Moments Magazine | November - December 2013

fresh parsley and a squeeze of fresh lemon juice. * Purchase some good quality chicken salad and stir in halved grapes and fresh tarragon. Serve dollops on endive leaves. Cut smoked salmon into small pieces and put on good quality potato chips. Top with a little sour cream and some fresh chives or fresh dill. * Let your guests help. When your friends offer to bring something, don’t hesitate to let them. Pass along a recipe or be specific with what you need most. * The most expensive part of having a party is usually the alcohol. Instead of trying to provide a full on open bar, consider having one or two signature drinks already prepared, and then beer and wine. If you do not have a bar, designate a particular spot where people can help themselves. Make sure there is plenty of ice. You almost always need more than you think you will. * Don’t turn your nose up to paper plates and napkins. There are so many lovely designs out there, and cleanup will be a breeze. I like to provide a real glass for cocktails though. A dollar store is a great place to stock up and you will never again worry about accidents. * Keep the lighting in mind. Turn off the overhead lights and opt instead for lamps and candles. Whatever you do, don’t forget music. A little background music does wonders for getting a party started and keeping the atmosphere festive. * The most important thing to remember when playing host to a party of any type is to have fun. Don’t worry if your house isn’t spotless or your food is ready made. Your friends are coming to see you and enjoy the party. -- Adlen W. Robinson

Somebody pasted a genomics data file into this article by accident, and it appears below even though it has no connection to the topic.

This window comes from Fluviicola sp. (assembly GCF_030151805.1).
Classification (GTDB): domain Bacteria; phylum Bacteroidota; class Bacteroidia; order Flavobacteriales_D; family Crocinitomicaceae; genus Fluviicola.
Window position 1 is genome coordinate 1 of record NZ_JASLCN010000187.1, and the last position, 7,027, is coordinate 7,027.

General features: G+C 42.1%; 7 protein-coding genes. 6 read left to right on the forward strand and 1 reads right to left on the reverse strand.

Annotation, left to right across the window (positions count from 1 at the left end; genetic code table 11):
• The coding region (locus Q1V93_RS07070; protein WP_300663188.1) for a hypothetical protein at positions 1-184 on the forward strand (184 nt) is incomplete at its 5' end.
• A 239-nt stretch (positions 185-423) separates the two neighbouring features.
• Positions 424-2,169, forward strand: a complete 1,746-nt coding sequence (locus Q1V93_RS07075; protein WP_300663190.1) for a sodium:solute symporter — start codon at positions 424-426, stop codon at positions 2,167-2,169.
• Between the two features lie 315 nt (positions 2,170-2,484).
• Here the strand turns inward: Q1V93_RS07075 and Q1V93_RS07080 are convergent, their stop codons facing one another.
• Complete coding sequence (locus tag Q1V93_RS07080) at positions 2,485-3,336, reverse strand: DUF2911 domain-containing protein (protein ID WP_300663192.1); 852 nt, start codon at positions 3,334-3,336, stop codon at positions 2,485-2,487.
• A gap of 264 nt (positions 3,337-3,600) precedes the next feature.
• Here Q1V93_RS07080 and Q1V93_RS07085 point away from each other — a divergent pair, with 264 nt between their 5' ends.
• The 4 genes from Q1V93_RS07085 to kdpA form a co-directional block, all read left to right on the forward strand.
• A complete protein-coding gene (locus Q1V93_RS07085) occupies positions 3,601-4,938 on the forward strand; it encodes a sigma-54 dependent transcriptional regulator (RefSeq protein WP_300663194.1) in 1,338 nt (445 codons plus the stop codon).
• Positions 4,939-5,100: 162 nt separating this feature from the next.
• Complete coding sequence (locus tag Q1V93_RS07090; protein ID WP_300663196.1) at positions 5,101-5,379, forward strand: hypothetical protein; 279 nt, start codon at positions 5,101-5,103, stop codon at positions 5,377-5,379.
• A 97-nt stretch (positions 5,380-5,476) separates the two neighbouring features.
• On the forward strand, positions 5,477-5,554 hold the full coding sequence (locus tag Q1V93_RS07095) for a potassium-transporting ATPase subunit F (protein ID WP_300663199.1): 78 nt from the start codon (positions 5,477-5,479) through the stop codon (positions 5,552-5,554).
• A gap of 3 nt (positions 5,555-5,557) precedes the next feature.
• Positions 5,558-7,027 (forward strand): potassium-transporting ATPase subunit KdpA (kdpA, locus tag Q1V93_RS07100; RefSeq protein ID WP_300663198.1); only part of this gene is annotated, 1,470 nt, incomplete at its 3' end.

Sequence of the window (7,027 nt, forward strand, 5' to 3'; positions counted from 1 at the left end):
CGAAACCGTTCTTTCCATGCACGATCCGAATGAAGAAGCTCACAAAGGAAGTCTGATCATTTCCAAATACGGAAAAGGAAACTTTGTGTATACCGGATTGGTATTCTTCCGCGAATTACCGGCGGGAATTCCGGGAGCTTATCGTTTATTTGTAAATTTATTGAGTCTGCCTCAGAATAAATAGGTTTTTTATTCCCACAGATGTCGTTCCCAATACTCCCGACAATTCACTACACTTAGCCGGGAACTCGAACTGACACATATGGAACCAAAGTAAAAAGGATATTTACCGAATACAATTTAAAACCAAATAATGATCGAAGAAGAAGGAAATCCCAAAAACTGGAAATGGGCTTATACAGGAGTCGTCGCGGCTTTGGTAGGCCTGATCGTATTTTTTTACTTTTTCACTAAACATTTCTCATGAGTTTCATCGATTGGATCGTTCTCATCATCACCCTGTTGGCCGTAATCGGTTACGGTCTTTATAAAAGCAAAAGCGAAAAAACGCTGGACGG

Smart Snacking

Sugar cookies to the rescue Go-to recipe is a holiday delight


ome of my fondest memories are of cooking with our children. While I am admittedly not a professional baker, making cookies is something even those of us who are baking-challenged can do successfully. This foolproof sugar cookie recipe is my go-to favorite, whether you are baking holiday cookies for gifts, Santa or anytime. Happy baking!

Growing together and depending on each other.

Sugar cookies